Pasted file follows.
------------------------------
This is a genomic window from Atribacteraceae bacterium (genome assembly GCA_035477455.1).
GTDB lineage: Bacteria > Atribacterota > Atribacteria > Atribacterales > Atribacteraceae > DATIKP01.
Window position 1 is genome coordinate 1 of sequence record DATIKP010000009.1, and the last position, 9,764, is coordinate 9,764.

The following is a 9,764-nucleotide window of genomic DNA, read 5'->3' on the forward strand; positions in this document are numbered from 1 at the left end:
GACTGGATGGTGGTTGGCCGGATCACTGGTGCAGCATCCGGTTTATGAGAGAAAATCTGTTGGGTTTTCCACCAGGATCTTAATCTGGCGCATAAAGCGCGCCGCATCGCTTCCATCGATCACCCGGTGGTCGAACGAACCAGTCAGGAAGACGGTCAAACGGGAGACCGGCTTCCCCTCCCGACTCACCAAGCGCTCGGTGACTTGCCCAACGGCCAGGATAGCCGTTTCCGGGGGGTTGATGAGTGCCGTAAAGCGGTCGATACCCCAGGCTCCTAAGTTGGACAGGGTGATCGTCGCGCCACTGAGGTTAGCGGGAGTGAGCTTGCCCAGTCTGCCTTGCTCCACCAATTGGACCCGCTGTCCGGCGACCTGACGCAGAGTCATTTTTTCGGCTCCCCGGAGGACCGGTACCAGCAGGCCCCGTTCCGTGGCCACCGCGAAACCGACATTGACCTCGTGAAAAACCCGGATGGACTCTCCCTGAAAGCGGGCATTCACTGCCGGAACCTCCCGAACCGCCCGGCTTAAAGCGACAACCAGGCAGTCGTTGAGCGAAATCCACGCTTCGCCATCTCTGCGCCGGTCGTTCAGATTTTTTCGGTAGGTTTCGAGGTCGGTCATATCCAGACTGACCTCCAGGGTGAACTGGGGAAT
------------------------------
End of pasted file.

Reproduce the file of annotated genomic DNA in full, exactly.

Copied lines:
This is a genomic window from Atribacteraceae bacterium (genome assembly GCA_035477455.1).
GTDB lineage: Bacteria > Atribacterota > Atribacteria > Atribacterales > Atribacteraceae > DATIKP01.
Window position 1 is genome coordinate 1 of sequence record DATIKP010000009.1, and the last position, 9,764, is coordinate 9,764.

The following is a 9,764-nucleotide window of genomic DNA, read 5'->3' on the forward strand; positions in this document are numbered from 1 at the left end:
GACTGGATGGTGGTTGGCCGGATCACTGGTGCAGCATCCGGTTTATGAGAGAAAATCTGTTGGGTTTTCCACCAGGATCTTAATCTGGCGCATAAAGCGCGCCGCATCGCTTCCATCGATCACCCGGTGGTCGAACGAACCAGTCAGGAAGACGGTCAAACGGGAGACCGGCTTCCCCTCCCGACTCACCAAGCGCTCGGTGACTTGCCCAACGGCCAGGATAGCCGTTTCCGGGGGGTTGATGAGTGCCGTAAAGCGGTCGATACCCCAGGCTCCTAAGTTGGACAGGGTGATCGTCGCGCCACTGAGGTTAGCGGGAGTGAGCTTGCCCAGTCTGCCTTGCTCCACCAATTGGACCCGCTGTCCGGCGACCTGACGCAGAGTCATTTTTTCGGCTCCCCGGAGGACCGGTACCAGCAGGCCCCGTTCCGTGGCCACCGCGAAACCGACATTGACCTCGTGAAAAACCCGGATGGACTCTCCCTGAAAGCGGGCATTCACTGCCGGAACCTCCCGAACCGCCCGGCTTAAAGCGACAACCAGGCAGTCGTTGAGCGAAATCCACGCTTCGCCATCTCTGCGCCGGTCGTTCAGATTTTTTCGGTAGGTTTCGAGGTCGGTCATATCCAGACTGACCTCCAGGGTGAACTGGGGAAT